When the size of a nest structure is small compared with the size of insects, a single insect can accurately produce it using its own body as a template, or relying on individual-level capabilities such as proprioception and memory. Conversely, individuals in a large colony are unlikely to possess an internal representation of large-scale structures, such as the size and form of the entire nest. In some cases, the environment itself can provide a template for regulating size and providing orientation at scales larger than the size of the insects, for instance by forming gradients of temperature and humidity through the soil, or through the action of oriented physical parameters, such as gravity (Sudd, 1972) and magnetic fields.
However, it should be noted that the regulation of nest size and form can usually also be achieved in the absence of these templates, as a result of self-organisation processes whereby a large-scale and regular structure ‘emerges’ from multiple local interactions of insects with each other and with the substrate (Theraulaz et al., 2002).
The interplay between templates and self-organised regulation is likely to be very general in social insect nest construction, with small structures mainly determined by insects using their body as a template and large structures determined by collective interactions. For instance, in digging termites the size of galleries scales with the body size of individuals (Haifig et al., 2011). Conversely, in most ant and termite species, the size of the nest is observed to closely match the size of the entire colony (e.g. Franks et al., 1992; Franks and Deneubourg, 1997; Tschinkel, 1987, 1999; Buhl et al., 2004a; Mikheyev and Tschinkel, 2004; Su and Lee, 2009). The adjustment of nest size to colony size was investigated experimentally in the ant L. niger by Rasse and Deneubourg (2001). These researchers measured the amount of sand extracted from soil during nest digging as a function of colony size. The digging rate decreased when the nest approached its final volume, but if additional ants were introduced into the colony, digging started again and nest size converged to a new size that matched the requirements of the larger colony. The important thing in these examples is that in order to regulate nest size with respect to the size of a colony, insects do not need to estimate directly either of these quantities. Regulation of nest size can be entirely based on insects responding to the density of neighbours that they encounter in their local perception range. A high local density of neighbours would elicit specific digging or building behaviours, which would have the overall effect of producing a match of the size of the nest with the space requirements of the entire colony (Buhl et al., 2005; Franks et al., 1992).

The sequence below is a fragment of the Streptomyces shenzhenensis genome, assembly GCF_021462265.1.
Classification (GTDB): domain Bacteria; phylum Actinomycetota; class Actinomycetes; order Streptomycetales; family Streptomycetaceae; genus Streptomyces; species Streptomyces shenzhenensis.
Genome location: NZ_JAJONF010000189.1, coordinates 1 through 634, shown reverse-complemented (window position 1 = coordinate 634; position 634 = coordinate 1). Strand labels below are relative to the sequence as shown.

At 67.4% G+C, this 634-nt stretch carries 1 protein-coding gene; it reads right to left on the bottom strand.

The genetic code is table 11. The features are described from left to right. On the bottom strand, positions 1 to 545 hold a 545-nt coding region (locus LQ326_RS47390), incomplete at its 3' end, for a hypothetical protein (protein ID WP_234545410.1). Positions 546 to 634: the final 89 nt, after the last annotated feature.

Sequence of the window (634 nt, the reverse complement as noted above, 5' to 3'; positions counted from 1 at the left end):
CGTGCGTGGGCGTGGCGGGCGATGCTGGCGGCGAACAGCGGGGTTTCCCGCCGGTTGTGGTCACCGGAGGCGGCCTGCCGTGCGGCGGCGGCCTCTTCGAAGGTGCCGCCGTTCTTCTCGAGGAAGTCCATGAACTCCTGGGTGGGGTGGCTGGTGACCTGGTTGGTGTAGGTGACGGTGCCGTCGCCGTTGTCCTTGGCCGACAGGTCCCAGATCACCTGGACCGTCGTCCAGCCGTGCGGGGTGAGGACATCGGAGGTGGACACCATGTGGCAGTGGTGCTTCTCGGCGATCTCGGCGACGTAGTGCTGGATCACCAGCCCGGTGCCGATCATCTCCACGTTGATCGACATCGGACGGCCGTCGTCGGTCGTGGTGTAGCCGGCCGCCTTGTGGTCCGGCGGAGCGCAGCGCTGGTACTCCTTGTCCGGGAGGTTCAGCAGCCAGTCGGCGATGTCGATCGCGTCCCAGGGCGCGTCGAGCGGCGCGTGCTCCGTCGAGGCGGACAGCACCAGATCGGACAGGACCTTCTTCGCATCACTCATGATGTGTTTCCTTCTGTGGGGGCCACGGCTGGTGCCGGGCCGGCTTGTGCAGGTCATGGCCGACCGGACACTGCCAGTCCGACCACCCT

The size of the population of insects that live inside a nest is also directly correlated with the complexity of the nest architecture. For instance, the nests built by Leptothorax ants, whose colony size ranges between 50 and 500 individuals, are very simple 2D structures: a circular wall built with sand grains interrupted by a few small passages used by foragers (Franks and Deneubourg, 1997). In comparison, in large termite nests hosting millions of insects, one can identify at least half a dozen elementary components such as the royal cell, the galleries, the chambers of different size and shape, fungus garden structures and the system of tunnels and ventilation shafts that ensures the homeostasis of the nest, i.e. the regulation of temperature and oxygen levels (Korb and Linsenmair, 1999, 2000; Korb, 2011). As the nest grows, its complexity increases. In part, this increase in complexity can be explained by the fact that as the population increases, the occupied space becomes larger and the probability of finding heterogeneities and various gradients (temperature, humidity, CO2) within the space occupied by the colony also increases. These environmental heterogeneities may greatly modulate individual behaviour and consequently the shape and structure of a nest can be modified according to the variation in environmental conditions (Wilson, 1971; Korb and Linsenmair, 1998; Frouz, 2000; Garnier et al., 2007).